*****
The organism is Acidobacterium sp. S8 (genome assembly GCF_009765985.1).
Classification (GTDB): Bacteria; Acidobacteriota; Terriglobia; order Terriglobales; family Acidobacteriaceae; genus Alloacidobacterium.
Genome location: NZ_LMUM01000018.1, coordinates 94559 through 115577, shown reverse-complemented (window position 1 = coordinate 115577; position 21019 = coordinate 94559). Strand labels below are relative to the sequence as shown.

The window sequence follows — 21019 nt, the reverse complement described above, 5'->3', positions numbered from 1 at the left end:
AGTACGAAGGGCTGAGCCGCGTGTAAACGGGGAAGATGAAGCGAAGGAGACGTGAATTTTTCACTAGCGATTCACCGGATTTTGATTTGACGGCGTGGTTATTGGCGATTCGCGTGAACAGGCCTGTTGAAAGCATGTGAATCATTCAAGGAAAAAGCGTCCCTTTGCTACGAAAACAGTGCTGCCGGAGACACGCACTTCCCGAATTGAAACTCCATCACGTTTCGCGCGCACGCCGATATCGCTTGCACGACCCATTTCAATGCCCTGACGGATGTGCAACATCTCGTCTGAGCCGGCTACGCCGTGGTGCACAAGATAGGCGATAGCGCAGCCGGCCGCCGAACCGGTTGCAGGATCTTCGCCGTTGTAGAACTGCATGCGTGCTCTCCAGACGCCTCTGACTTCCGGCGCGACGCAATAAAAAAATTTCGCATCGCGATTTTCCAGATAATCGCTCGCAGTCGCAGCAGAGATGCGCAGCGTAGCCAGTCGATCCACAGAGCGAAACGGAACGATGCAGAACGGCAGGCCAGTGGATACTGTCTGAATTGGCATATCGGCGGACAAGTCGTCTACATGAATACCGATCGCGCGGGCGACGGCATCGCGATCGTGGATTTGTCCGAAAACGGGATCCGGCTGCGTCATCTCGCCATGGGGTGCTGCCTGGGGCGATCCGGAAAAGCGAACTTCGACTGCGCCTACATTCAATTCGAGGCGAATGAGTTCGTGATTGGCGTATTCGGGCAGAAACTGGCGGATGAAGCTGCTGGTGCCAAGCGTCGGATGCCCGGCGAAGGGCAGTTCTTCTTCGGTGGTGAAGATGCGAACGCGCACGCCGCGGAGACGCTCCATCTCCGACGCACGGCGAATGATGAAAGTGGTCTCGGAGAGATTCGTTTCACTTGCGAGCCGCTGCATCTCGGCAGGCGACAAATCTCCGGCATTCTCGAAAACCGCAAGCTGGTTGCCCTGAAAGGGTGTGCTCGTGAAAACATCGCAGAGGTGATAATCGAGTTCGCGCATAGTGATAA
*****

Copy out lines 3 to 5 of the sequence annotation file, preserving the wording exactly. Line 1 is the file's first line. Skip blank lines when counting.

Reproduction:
Genome location: NZ_LMUM01000018.1, coordinates 94559 through 115577, shown reverse-complemented (window position 1 = coordinate 115577; position 21019 = coordinate 94559). Strand labels below are relative to the sequence as shown.

The window sequence follows — 21019 nt, the reverse complement described above, 5'->3', positions numbered from 1 at the left end:
AGTACGAAGGGCTGAGCCGCGTGTAAACGGGGAAGATGAAGCGAAGGAGACGTGAATTTTTCACTAGCGATTCACCGGATTTTGATTTGACGGCGTGGTTATTGGCGATTCGCGTGAACAGGCCTGTTGAAAGCATGTGAATCATTCAAGGAAAAAGCGTCCCTTTGCTACGAAAACAGTGCTGCCGGAGACACGCACTTCCCGAATTGAAACTCCATCACGTTTCGCGCGCACGCCGATATCGCTTGCACGACCCATTTCAATGCCCTGACGGATGTGCAACATCTCGTCTGAGCCGGCTACGCCGTGGTGCACAAGATAGGCGATAGCGCAGCCGGCCGCCGAACCGGTTGCAGGATCTTCGCCGTTGTAGAACTGCATGCGTGCTCTCCAGACGCCTCTGACTTCCGGCGCGACGCAATAAAAAAATTTCGCATCGCGATTTTCCAGATAATCGCTCGCAGTCGCAGCAGAGATGCGCAGCGTAGCCAGTCGATCCACAGAGCGAAACGGAACGATGCAGAACGGCAGGCCAGTGGATACTGTCTGAATTGGCATATCGGCGGACAAGTCGTCTACATGAATACCGATCGCGCGGGCGACGGCATCGCGATCGTGGATTTGTCCGAAAACGGGATCCGGCTGCGTCATCTCGCCATGGGGTGCTGCCTGGGGCGATCCGGAAAAGCGAACTTCGACTGCGCCTACATTCAATTCGAGGCGAATGAGTTCGTGATTGGCGTATTCGGGCAGAAACTGGCGGATGAAGCTGCTGGTGCCAAGCGTCGGATGCCCGGCGAAGGGCAGTTCTTCTTCGGTGGTGAAGATGCGAACGCGCACGCCGCGGAGACGCTCCATCTCCGACGCACGGCGAATGATGAAAGTGGTCTCGGAGAGATTCGTTTCACTTGCGAGCCGCTGCATCTCGGCAGGCGACAAATCTCCGGCATTCTCGAAAACCGCAAGCTGGTTGCCCTGAAAGGGTGTGCTCGTGAAAACATCGCAGAGGTGATAATCGAGTTCGCGCATAGTGATAA